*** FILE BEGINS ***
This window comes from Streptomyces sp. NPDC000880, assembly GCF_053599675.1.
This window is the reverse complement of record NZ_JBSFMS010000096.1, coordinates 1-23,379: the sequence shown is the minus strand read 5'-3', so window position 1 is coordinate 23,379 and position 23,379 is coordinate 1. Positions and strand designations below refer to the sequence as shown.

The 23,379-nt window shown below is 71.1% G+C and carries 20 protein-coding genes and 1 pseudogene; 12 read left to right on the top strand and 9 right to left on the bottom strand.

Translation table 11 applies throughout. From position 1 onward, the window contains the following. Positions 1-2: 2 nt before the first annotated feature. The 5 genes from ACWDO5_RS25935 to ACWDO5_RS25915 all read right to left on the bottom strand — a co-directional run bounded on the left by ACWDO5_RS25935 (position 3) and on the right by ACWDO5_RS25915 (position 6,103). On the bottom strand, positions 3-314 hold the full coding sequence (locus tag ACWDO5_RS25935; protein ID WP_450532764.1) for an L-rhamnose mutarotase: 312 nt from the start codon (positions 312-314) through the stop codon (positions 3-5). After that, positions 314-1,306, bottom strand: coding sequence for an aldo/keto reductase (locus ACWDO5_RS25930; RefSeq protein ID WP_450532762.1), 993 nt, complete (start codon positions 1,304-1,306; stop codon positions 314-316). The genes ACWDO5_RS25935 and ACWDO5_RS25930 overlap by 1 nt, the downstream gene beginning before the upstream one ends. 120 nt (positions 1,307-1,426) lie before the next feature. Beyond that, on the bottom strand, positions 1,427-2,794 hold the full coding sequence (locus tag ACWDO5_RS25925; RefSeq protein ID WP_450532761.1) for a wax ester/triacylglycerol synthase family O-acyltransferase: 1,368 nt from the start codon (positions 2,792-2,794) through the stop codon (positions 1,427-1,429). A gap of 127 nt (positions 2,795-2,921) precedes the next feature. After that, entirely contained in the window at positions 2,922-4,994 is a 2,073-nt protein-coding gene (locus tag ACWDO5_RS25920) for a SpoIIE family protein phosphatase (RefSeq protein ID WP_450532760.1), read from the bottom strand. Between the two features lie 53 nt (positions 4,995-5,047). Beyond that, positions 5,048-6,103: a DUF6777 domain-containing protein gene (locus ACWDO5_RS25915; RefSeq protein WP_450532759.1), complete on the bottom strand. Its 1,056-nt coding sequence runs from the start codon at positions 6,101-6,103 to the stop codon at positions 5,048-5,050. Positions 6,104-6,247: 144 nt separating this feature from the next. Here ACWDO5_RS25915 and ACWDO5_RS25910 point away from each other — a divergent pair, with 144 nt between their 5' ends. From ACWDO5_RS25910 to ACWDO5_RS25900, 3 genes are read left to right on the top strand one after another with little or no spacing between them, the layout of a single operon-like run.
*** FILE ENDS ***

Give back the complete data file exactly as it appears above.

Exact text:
This window comes from Streptomyces sp. NPDC000880, assembly GCF_053599675.1.
This window is the reverse complement of record NZ_JBSFMS010000096.1, coordinates 1-23,379: the sequence shown is the minus strand read 5'-3', so window position 1 is coordinate 23,379 and position 23,379 is coordinate 1. Positions and strand designations below refer to the sequence as shown.

The 23,379-nt window shown below is 71.1% G+C and carries 20 protein-coding genes and 1 pseudogene; 12 read left to right on the top strand and 9 right to left on the bottom strand.

Translation table 11 applies throughout. From position 1 onward, the window contains the following. Positions 1-2: 2 nt before the first annotated feature. The 5 genes from ACWDO5_RS25935 to ACWDO5_RS25915 all read right to left on the bottom strand — a co-directional run bounded on the left by ACWDO5_RS25935 (position 3) and on the right by ACWDO5_RS25915 (position 6,103). On the bottom strand, positions 3-314 hold the full coding sequence (locus tag ACWDO5_RS25935; protein ID WP_450532764.1) for an L-rhamnose mutarotase: 312 nt from the start codon (positions 312-314) through the stop codon (positions 3-5). After that, positions 314-1,306, bottom strand: coding sequence for an aldo/keto reductase (locus ACWDO5_RS25930; RefSeq protein ID WP_450532762.1), 993 nt, complete (start codon positions 1,304-1,306; stop codon positions 314-316). The genes ACWDO5_RS25935 and ACWDO5_RS25930 overlap by 1 nt, the downstream gene beginning before the upstream one ends. 120 nt (positions 1,307-1,426) lie before the next feature. Beyond that, on the bottom strand, positions 1,427-2,794 hold the full coding sequence (locus tag ACWDO5_RS25925; RefSeq protein ID WP_450532761.1) for a wax ester/triacylglycerol synthase family O-acyltransferase: 1,368 nt from the start codon (positions 2,792-2,794) through the stop codon (positions 1,427-1,429). A gap of 127 nt (positions 2,795-2,921) precedes the next feature. After that, entirely contained in the window at positions 2,922-4,994 is a 2,073-nt protein-coding gene (locus tag ACWDO5_RS25920) for a SpoIIE family protein phosphatase (RefSeq protein ID WP_450532760.1), read from the bottom strand. Between the two features lie 53 nt (positions 4,995-5,047). Beyond that, positions 5,048-6,103: a DUF6777 domain-containing protein gene (locus ACWDO5_RS25915; RefSeq protein WP_450532759.1), complete on the bottom strand. Its 1,056-nt coding sequence runs from the start codon at positions 6,101-6,103 to the stop codon at positions 5,048-5,050. Positions 6,104-6,247: 144 nt separating this feature from the next. Here ACWDO5_RS25915 and ACWDO5_RS25910 point away from each other — a divergent pair, with 144 nt between their 5' ends. From ACWDO5_RS25910 to ACWDO5_RS25900, 3 genes are read left to right on the top strand one after another with little or no spacing between them, the layout of a single operon-like run.